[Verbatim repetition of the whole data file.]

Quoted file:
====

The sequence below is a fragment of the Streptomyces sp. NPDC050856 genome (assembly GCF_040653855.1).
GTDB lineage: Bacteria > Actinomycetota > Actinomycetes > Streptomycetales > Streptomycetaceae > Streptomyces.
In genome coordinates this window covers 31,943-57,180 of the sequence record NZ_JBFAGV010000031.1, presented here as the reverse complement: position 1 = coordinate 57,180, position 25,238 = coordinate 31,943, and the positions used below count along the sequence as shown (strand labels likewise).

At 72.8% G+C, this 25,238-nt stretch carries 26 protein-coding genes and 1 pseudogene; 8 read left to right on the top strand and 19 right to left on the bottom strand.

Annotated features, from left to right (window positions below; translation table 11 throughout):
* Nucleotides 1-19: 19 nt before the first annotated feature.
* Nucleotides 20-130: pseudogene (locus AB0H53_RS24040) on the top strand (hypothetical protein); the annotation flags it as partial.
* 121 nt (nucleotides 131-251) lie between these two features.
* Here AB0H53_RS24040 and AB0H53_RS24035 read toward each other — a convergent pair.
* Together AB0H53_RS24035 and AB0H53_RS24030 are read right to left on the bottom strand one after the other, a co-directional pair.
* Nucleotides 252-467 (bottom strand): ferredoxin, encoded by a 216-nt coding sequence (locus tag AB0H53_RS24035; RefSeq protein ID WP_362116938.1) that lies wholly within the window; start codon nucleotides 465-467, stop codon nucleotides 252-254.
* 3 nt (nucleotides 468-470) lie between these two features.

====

The sequence below is a fragment of the Streptomyces sp. NPDC050856 genome (assembly GCF_040653855.1).
GTDB lineage: Bacteria > Actinomycetota > Actinomycetes > Streptomycetales > Streptomycetaceae > Streptomyces.
In genome coordinates this window covers 31,943-57,180 of the sequence record NZ_JBFAGV010000031.1, presented here as the reverse complement: position 1 = coordinate 57,180, position 25,238 = coordinate 31,943, and the positions used below count along the sequence as shown (strand labels likewise).

At 72.8% G+C, this 25,238-nt stretch carries 26 protein-coding genes and 1 pseudogene; 8 read left to right on the top strand and 19 right to left on the bottom strand.

Annotated features, from left to right (window positions below; translation table 11 throughout):
* Nucleotides 1-19: 19 nt before the first annotated feature.
* Nucleotides 20-130: pseudogene (locus AB0H53_RS24040) on the top strand (hypothetical protein); the annotation flags it as partial.
* 121 nt (nucleotides 131-251) lie between these two features.
* Here AB0H53_RS24040 and AB0H53_RS24035 read toward each other — a convergent pair.
* Together AB0H53_RS24035 and AB0H53_RS24030 are read right to left on the bottom strand one after the other, a co-directional pair.
* Nucleotides 252-467 (bottom strand): ferredoxin, encoded by a 216-nt coding sequence (locus tag AB0H53_RS24035; RefSeq protein ID WP_362116938.1) that lies wholly within the window; start codon nucleotides 465-467, stop codon nucleotides 252-254.
* 3 nt (nucleotides 468-470) lie between these two features.